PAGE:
Selena Rodriguez was a Connecticut tween who spent hours on social media platforms like Snapchat and Instagram every day. A screentime-loving 11-year-old isn’t unusual (most kids I know could play Minecraft for hours), but Selena’s obsession was different. According to her mother, Tammy Rodriguez, Selena’s dependence on social media was an “extreme addiction” that dominated her life, an obsession so consuming that Selena’s therapist said “she had never seen a patient as addicted to social media as Selena.” According to the lawsuit, when Tammy Rodriguez tried to impose limits to Selena’s screen time, the girl ran away from home.
At just 11 years old, Selena took her own life.
Her mother has issued a lawsuit in a San Francisco Federal Court against Meta Platforms Inc. and Snap Inc. in which she alleges that the companies are to blame. The case is Rodriguez v. Meta Platforms Inc. f/k/a Facebook Inc. 3:22-cv-00401, U.S. District Court, Northern District of California (San Francisco). The Thursday lawsuit says that Snap and Meta “intentionally created an attractive nuisance to young children, but failed to provide adequate safeguards from the harmful effects they knew were occurring on their wholly owned and controlled digital premises.”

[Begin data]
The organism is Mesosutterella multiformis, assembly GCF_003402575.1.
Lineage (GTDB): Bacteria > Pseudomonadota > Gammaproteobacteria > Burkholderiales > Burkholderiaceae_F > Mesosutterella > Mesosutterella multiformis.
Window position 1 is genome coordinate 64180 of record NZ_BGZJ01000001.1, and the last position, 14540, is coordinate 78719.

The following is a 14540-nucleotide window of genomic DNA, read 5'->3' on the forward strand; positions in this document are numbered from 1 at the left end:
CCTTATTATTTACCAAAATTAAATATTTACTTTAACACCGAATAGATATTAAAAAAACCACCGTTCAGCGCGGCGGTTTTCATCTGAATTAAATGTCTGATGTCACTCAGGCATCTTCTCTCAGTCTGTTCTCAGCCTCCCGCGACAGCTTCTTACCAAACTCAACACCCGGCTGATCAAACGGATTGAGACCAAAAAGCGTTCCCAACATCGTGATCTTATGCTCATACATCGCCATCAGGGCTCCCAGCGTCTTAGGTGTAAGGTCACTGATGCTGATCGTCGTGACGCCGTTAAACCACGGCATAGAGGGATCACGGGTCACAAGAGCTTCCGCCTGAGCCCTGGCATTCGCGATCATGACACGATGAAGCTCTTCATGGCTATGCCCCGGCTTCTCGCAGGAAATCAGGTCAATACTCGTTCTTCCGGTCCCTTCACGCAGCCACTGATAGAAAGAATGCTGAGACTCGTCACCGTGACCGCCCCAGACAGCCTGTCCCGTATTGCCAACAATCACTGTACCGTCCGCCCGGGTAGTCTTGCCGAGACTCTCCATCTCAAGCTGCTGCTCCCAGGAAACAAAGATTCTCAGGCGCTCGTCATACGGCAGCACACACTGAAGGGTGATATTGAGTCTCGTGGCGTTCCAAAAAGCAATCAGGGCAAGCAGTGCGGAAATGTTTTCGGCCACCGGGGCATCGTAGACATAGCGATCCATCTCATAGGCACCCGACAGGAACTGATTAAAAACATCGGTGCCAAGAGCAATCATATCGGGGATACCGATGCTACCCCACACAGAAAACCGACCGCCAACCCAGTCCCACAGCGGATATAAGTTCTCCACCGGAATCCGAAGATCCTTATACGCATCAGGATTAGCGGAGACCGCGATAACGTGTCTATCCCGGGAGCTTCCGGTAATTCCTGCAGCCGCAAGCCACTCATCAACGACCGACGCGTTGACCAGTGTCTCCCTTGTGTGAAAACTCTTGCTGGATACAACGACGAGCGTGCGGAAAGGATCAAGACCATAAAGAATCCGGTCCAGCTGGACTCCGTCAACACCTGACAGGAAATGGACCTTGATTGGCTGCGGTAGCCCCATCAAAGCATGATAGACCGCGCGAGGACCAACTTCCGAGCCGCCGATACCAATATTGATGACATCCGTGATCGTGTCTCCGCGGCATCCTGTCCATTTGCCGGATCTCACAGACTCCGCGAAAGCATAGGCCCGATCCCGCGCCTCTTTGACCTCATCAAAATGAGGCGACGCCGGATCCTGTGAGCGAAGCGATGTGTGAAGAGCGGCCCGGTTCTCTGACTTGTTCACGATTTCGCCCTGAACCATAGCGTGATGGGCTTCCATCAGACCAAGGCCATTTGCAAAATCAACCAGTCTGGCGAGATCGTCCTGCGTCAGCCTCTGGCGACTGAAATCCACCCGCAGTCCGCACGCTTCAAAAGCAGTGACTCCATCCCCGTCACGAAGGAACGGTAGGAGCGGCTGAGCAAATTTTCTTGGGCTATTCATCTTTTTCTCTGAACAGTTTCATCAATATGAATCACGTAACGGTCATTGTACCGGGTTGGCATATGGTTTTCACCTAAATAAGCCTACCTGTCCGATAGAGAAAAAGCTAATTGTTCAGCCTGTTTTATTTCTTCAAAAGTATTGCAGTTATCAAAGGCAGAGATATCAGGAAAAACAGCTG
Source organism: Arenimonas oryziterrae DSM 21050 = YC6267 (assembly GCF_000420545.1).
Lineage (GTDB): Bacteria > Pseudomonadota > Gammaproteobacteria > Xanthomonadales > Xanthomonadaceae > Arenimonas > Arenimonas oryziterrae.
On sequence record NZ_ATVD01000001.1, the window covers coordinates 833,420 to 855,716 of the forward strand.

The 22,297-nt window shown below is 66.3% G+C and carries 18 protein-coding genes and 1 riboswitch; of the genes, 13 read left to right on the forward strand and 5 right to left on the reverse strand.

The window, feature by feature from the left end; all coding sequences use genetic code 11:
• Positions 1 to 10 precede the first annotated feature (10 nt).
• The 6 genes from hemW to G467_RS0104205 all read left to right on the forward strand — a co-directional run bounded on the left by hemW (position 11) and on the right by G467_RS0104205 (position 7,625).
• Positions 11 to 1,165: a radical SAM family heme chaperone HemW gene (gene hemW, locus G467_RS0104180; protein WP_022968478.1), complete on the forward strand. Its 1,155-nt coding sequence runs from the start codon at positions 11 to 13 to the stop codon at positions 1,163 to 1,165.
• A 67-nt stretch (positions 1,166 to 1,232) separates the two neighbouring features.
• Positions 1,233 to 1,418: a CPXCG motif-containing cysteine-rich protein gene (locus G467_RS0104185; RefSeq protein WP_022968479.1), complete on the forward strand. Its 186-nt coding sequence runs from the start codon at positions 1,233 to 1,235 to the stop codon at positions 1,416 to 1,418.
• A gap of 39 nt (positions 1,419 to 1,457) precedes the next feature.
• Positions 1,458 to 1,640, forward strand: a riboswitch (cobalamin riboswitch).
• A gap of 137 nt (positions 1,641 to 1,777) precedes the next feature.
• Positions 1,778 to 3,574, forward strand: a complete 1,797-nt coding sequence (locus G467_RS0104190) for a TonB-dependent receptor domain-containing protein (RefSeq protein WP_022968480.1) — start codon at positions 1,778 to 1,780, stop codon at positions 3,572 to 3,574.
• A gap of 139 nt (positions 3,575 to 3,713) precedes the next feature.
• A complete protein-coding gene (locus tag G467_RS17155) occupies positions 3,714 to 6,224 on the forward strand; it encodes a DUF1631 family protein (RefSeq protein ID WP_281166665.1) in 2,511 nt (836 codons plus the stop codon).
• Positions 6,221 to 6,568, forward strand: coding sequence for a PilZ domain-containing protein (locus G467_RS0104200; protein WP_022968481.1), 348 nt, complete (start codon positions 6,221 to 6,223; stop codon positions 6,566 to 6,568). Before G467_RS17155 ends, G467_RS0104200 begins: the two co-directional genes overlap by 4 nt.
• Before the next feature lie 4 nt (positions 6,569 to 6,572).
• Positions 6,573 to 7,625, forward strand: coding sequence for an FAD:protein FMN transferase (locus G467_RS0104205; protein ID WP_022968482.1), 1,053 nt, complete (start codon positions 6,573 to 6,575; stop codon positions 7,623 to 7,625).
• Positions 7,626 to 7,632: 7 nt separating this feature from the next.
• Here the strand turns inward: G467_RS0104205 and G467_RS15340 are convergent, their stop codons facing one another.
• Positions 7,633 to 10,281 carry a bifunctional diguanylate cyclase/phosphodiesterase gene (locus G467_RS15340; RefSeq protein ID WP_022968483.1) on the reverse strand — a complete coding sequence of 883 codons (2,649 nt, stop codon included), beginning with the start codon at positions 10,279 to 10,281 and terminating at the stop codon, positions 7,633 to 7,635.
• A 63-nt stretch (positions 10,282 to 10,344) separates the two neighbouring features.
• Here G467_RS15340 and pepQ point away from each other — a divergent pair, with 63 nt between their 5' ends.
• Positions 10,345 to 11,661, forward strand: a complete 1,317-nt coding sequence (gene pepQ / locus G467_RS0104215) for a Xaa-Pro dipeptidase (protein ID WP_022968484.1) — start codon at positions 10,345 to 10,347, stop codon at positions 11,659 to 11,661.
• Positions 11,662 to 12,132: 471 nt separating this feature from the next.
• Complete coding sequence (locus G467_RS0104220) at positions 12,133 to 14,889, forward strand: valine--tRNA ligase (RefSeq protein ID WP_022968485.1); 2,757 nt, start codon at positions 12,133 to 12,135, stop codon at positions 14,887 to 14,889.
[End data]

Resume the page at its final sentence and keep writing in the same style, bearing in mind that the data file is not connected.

In a statement to Bloomberg, a Snap spokesperson said, “We are devastated to hear of Selena’s passing and our hearts go out to her family. While we can’t comment on the specifics of active litigation, nothing is more important to us than the wellbeing of our community.”
Toxic history — The lawsuit comes several months after a legal investigation was launched into Meta’s efforts to recruit teenagers to Instagram while knowing the app is toxic to teen girls. In November, a bipartisan group of eleven state attorneys general opened an investigation into the mental and emotional harms that the company had caused.
Leaked company documents reveal that roughly a third of teenage girls in a survey who already felt bad about their bodies said Instagram made them feel worse. As a former teenage girl who frequented horrendous diet culture hashtags like #thinspo, I find these stats completely unsurprising. Perhaps manipulating teenagers into longer content engagement in order to extract their data and advertise to them is, hear me out, not great!
It’s no surprise that teenage social media use can spiral out of hand, and movies depicting social-media-obsessed young people display the all-consuming Stokholm Syndrome with their phones. There’s the dark tale of Ingrid Goes West and the excruciating awkwardness of Bo Burnham’s Eighth Grade, and even though the psychological dangers of social media have been embedded into culture, the legal system has struggled to hold accountable the perpetrators of toxic digital culture.
Will anything change? It’s unclear whether the social media giants will be held liable in court for Selena’s suicide. In the past, social media companies have, in large part, fended off lawsuits regarding personal injury thanks to Section 230, a 1996 federal law that says social media companies are not liable for the content that users post.
If you or someone you love is struggling with thoughts of suicide or self-harm, there is help available. The National Suicide Prevention Lifeline operates 24/7 and can be reached at 1-800-273-8255. You can also text Crisis Text Line at 741741.